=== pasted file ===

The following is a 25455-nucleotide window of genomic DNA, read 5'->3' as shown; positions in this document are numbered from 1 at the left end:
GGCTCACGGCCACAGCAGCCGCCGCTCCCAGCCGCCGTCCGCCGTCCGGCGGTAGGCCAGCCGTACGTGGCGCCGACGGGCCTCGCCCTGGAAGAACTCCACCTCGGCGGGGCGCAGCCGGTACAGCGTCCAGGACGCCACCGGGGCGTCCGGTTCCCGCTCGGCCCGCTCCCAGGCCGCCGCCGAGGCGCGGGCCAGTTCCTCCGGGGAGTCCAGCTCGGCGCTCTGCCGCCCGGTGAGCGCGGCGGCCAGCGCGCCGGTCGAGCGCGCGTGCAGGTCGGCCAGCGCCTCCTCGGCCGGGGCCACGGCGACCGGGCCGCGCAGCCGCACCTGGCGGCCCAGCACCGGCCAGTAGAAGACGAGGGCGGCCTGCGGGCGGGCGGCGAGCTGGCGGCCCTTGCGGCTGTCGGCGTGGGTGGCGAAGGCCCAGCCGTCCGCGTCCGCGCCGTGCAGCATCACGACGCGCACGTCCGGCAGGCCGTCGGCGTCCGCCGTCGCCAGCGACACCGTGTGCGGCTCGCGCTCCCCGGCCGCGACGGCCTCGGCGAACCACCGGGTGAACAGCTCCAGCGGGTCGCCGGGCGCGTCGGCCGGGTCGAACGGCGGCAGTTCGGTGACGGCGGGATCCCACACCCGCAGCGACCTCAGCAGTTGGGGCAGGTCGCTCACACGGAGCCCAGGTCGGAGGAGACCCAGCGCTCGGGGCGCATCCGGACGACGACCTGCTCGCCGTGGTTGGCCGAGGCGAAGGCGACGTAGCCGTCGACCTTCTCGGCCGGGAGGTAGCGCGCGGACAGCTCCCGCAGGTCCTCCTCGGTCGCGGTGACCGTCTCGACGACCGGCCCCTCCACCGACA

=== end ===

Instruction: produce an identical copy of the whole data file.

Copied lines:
The following is a 25455-nucleotide window of genomic DNA, read 5'->3' as shown; positions in this document are numbered from 1 at the left end:
GGCTCACGGCCACAGCAGCCGCCGCTCCCAGCCGCCGTCCGCCGTCCGGCGGTAGGCCAGCCGTACGTGGCGCCGACGGGCCTCGCCCTGGAAGAACTCCACCTCGGCGGGGCGCAGCCGGTACAGCGTCCAGGACGCCACCGGGGCGTCCGGTTCCCGCTCGGCCCGCTCCCAGGCCGCCGCCGAGGCGCGGGCCAGTTCCTCCGGGGAGTCCAGCTCGGCGCTCTGCCGCCCGGTGAGCGCGGCGGCCAGCGCGCCGGTCGAGCGCGCGTGCAGGTCGGCCAGCGCCTCCTCGGCCGGGGCCACGGCGACCGGGCCGCGCAGCCGCACCTGGCGGCCCAGCACCGGCCAGTAGAAGACGAGGGCGGCCTGCGGGCGGGCGGCGAGCTGGCGGCCCTTGCGGCTGTCGGCGTGGGTGGCGAAGGCCCAGCCGTCCGCGTCCGCGCCGTGCAGCATCACGACGCGCACGTCCGGCAGGCCGTCGGCGTCCGCCGTCGCCAGCGACACCGTGTGCGGCTCGCGCTCCCCGGCCGCGACGGCCTCGGCGAACCACCGGGTGAACAGCTCCAGCGGGTCGCCGGGCGCGTCGGCCGGGTCGAACGGCGGCAGTTCGGTGACGGCGGGATCCCACACCCGCAGCGACCTCAGCAGTTGGGGCAGGTCGCTCACACGGAGCCCAGGTCGGAGGAGACCCAGCGCTCGGGGCGCATCCGGACGACGACCTGCTCGCCGTGGTTGGCCGAGGCGAAGGCGACGTAGCCGTCGACCTTCTCGGCCGGGAGGTAGCGCGCGGACAGCTCCCGCAGGTCCTCCTCGGTCGCGGTGACCGTCTCGACGACCGGCCCCTCCACCGACA